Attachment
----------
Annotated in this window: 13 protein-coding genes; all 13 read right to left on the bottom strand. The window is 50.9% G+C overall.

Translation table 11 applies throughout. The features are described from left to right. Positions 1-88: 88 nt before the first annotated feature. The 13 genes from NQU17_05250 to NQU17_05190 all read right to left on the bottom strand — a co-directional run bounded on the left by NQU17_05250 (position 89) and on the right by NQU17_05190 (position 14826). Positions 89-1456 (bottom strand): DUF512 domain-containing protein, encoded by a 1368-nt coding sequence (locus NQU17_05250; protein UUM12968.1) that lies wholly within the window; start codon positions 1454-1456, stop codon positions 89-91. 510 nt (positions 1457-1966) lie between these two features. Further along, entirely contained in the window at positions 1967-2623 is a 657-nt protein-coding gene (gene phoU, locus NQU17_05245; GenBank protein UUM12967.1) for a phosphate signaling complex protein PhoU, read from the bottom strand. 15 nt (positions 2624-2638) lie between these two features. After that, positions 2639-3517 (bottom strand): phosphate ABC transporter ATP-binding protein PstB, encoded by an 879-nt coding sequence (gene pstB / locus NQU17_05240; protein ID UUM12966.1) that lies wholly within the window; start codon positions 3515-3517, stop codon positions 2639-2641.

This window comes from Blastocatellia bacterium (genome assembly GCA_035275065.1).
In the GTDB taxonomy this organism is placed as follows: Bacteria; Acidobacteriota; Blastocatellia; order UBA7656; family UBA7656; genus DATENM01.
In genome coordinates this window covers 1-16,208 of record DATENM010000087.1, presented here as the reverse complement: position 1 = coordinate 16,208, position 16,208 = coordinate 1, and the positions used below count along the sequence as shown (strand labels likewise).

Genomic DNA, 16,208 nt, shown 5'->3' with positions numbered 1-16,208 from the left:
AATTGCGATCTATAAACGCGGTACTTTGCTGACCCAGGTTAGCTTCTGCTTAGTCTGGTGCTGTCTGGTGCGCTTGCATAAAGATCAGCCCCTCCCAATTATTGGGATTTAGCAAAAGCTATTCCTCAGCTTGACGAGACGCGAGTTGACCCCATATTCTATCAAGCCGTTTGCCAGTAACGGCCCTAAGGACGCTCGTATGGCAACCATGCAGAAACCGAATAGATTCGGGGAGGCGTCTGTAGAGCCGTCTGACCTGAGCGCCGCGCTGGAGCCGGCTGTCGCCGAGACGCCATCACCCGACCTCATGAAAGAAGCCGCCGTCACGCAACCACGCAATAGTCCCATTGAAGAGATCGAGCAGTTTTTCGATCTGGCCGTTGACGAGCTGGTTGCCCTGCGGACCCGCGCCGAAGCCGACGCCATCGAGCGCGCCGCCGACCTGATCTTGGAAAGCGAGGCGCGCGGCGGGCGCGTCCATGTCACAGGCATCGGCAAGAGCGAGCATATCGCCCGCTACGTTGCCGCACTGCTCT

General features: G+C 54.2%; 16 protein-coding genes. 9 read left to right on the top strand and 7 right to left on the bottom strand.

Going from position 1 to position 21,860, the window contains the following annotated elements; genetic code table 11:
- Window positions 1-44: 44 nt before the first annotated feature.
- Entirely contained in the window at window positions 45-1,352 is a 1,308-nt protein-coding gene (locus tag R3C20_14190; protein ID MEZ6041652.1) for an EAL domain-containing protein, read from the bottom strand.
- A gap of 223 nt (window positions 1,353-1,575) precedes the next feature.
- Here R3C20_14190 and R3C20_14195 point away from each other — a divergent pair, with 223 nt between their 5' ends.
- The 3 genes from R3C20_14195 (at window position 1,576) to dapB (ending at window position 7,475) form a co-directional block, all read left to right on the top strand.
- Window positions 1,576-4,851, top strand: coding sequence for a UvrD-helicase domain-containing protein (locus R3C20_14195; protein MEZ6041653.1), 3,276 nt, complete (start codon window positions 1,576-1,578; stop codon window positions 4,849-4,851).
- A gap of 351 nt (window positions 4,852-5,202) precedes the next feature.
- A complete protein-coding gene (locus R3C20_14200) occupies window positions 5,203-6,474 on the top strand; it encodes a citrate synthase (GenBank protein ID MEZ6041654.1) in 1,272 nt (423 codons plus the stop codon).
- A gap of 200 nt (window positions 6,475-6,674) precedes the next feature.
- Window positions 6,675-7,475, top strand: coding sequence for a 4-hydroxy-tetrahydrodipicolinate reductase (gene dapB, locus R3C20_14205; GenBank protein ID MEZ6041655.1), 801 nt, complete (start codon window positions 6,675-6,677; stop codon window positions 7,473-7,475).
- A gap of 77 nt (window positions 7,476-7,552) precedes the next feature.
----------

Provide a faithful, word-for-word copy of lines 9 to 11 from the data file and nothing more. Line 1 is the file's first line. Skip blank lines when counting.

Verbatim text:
Going from position 1 to position 21,860, the window contains the following annotated elements; genetic code table 11:
- Window positions 1-44: 44 nt before the first annotated feature.
- Entirely contained in the window at window positions 45-1,352 is a 1,308-nt protein-coding gene (locus tag R3C20_14190; protein ID MEZ6041652.1) for an EAL domain-containing protein, read from the bottom strand.